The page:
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Good Shepherd volunteers prepare to serve 1,600 meals on Boxing Day

Jack Hogarth will do whatever needs to be done at Good Shepherd to help prepare for its massive Boxing Day feast, but his specialty is potatoes. He’s been volunteering for five years. Like many volunteers, he was once in need of the Shepherd’s services.

“It’s like a lifeline,” he said. “They helped me out so I don’t mind paying it back.”

Hogarth feeds the potatoes through a machine that strips the skin off. He gingerly checks each one for blemishes and cuts them off where needed, putting the peeled potatoes in a giant bucket. The centre will prepare hundreds of kilograms of potatoes to complement 360 kilograms of roast beef, 250 pies, 110 dozen dinner rolls and mixed vegetables.

The annual Boxing Day meal at the Good Shepherd on Queen St. E. near Parliament St. is expected to attract 1,600 diners this year, many who otherwise wouldn’t be able to afford a dinner around the holidays. The centre provides meals year-round, as well as shelter and support services. But holidays are special.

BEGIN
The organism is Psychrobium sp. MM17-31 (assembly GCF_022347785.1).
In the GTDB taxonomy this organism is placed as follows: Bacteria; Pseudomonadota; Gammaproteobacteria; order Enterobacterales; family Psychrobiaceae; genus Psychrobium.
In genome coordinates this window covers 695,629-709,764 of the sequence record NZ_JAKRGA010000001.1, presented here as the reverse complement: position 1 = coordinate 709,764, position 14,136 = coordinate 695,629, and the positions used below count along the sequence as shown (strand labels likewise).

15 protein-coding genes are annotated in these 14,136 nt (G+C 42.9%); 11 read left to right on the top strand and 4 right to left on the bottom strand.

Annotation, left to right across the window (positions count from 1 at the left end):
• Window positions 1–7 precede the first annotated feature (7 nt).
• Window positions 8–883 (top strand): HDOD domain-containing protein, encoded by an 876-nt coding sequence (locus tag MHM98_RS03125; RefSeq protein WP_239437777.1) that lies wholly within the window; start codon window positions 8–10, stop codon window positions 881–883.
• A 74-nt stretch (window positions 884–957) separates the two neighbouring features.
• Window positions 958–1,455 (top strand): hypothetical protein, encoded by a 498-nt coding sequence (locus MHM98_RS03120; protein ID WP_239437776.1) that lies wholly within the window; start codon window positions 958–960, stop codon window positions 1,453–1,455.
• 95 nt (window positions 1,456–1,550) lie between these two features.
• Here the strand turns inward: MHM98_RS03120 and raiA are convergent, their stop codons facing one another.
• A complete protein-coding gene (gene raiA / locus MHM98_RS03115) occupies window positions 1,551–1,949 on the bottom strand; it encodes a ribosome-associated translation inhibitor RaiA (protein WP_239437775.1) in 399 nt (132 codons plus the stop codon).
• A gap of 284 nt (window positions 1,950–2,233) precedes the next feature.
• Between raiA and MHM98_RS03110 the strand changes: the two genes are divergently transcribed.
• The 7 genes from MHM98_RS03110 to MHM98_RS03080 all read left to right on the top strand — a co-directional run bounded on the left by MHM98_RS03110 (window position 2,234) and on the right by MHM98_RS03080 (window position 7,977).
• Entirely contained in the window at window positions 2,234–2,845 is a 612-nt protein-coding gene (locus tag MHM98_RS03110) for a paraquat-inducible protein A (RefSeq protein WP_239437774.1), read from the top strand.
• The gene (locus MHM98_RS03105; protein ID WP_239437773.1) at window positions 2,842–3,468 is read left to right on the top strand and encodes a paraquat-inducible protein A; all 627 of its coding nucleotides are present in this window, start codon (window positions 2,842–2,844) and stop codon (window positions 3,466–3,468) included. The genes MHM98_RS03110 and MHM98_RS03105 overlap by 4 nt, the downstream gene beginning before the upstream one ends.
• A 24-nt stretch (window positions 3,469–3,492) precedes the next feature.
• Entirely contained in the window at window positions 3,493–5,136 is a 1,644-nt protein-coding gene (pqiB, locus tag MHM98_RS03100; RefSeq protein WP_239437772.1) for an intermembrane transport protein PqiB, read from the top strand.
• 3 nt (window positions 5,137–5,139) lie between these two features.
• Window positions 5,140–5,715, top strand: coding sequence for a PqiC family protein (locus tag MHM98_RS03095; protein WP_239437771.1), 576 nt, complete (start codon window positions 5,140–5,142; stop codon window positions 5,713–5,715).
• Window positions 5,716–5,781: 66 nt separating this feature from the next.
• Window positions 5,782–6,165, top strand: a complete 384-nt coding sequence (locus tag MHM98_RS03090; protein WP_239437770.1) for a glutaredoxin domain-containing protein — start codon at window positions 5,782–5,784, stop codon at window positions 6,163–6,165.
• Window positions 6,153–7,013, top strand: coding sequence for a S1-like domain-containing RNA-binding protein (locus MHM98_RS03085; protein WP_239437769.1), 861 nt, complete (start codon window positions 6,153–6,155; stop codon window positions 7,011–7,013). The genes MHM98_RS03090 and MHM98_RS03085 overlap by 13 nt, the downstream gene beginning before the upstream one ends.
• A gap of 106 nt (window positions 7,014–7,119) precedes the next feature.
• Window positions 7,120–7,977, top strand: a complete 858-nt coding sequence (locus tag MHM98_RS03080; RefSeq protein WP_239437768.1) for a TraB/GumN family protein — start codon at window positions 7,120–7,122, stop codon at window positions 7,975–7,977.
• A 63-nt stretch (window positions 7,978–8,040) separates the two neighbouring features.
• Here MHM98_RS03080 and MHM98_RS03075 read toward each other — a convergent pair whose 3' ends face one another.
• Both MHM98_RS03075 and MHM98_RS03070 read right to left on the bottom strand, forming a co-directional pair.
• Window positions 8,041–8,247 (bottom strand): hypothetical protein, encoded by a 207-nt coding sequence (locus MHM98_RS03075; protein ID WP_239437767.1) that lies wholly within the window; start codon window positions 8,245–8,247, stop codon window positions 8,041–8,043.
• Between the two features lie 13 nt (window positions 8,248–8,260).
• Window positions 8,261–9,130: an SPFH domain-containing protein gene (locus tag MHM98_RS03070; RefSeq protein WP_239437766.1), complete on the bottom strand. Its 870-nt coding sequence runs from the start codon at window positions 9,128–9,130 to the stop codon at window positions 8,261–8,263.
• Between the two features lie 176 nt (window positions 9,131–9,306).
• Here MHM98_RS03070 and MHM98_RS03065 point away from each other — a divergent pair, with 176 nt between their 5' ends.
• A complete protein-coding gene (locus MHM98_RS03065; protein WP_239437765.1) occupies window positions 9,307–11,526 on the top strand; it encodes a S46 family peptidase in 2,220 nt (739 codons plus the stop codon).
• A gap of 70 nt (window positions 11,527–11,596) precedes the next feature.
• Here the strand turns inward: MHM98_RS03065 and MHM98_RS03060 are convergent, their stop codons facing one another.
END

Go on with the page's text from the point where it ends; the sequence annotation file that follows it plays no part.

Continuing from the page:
For Joseph Khoob, the holiday dinner has come to represent much more than food — it’s a chance to see friends and enjoy a nice time with table-side service from volunteers. Khoob has been homeless for more than a year, struggling with depression.

“Everywhere I go, from doctors to the coffee shop . . . they all say don’t miss the Boxing Day meal,” said Khoob, who is staying at the centre. “Normally there are people I know — the food is very good and the service is very good.”

It takes weeks to prepare dinner for 1,600 people. Volunteer chefs toil in the kitchen, cooking and slicing beef, peeling potatoes and sorting donations.

“This kitchen has just been roaring non-stop,” Tish Kelly, a Good Shepherd employee, said over the din of volunteers working.

The doors will open at noon Wednesday and more than 80 volunteers will dole out food along with gifts for everyone. Each guest gets an apple, orange and some socks and gloves. There are special bags for women and children.

The centre has a full slate of volunteers committed to both preparation and the actual meal day, including David Willett, his wife, kids and nieces and nephews. Rather than give them all presents, Willett decided to donate money to charity in their names and take the whole family to Good Shepherd to volunteer.

“Instead, let them all be mindful,” Willett said as he and his family sorted and packed donations.

thestar.com – News